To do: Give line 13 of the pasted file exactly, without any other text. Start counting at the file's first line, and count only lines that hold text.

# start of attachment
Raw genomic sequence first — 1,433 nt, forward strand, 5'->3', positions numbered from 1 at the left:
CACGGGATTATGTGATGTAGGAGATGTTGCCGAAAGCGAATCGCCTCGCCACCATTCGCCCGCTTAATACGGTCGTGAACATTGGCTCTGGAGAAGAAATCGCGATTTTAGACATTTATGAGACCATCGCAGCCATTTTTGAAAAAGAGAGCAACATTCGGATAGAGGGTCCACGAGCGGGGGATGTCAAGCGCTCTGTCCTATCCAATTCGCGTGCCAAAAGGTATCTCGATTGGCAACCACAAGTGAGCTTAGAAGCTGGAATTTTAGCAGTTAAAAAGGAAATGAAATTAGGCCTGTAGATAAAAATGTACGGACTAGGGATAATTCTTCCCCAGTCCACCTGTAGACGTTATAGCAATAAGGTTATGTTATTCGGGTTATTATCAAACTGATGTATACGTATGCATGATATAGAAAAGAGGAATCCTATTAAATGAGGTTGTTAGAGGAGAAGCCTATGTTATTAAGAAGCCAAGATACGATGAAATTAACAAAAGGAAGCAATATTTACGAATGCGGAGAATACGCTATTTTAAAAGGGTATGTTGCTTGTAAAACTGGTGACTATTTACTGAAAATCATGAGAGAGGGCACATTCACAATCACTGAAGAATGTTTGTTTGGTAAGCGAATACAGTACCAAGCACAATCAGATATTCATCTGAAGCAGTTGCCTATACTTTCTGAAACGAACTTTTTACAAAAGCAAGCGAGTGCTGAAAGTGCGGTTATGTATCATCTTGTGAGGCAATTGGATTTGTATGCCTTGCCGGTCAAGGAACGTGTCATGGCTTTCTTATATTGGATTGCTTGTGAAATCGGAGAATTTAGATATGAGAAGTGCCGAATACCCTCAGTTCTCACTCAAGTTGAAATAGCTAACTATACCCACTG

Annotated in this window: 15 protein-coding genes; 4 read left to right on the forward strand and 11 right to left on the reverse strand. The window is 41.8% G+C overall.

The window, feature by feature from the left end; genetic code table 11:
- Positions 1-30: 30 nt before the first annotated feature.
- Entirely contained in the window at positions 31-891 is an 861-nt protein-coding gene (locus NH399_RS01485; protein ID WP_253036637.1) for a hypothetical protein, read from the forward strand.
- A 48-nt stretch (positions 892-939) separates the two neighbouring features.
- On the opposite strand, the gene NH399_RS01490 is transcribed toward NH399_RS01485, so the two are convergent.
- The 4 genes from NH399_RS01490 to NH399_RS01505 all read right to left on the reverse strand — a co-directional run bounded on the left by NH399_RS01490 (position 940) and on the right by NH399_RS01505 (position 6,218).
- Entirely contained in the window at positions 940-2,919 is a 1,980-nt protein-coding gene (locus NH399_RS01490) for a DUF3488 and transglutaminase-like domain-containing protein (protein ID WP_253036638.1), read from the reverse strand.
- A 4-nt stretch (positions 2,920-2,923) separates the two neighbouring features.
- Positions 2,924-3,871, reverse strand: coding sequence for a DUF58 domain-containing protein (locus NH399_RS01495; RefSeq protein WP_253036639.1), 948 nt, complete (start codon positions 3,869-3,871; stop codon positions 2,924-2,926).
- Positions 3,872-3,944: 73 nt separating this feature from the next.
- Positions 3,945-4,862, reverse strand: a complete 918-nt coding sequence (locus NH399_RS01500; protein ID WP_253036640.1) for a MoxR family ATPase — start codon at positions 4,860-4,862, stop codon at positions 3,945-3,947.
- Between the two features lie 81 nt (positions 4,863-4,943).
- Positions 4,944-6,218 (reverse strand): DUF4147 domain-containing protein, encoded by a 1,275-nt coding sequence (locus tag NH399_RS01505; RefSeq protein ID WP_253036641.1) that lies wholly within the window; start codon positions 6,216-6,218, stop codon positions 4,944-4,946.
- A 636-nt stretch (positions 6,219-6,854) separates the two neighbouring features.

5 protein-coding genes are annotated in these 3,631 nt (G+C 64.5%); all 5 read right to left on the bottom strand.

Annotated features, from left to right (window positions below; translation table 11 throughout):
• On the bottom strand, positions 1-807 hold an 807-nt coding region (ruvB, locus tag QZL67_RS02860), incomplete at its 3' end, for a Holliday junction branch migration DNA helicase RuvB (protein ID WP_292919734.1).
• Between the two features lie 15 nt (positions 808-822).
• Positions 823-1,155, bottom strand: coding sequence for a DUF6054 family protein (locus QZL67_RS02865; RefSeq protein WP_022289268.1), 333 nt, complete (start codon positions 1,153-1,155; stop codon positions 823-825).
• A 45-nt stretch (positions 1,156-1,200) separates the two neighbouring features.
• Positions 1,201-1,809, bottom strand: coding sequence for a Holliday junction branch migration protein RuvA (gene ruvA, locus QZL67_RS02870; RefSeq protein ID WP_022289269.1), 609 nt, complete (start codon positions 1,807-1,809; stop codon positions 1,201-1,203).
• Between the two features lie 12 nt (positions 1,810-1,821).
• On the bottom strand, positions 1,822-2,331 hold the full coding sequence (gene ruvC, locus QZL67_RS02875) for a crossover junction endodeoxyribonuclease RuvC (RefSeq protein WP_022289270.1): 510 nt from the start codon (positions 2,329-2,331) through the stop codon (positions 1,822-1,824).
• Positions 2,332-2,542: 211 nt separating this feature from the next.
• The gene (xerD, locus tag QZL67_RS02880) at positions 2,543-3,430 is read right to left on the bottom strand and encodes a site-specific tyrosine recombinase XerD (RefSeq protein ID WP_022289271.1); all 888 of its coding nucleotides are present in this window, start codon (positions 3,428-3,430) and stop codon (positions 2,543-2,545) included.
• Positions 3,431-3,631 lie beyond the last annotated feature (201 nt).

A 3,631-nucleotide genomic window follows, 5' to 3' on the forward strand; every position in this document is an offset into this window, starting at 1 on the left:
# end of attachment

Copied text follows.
- Positions 3,872-3,944: 73 nt separating this feature from the next.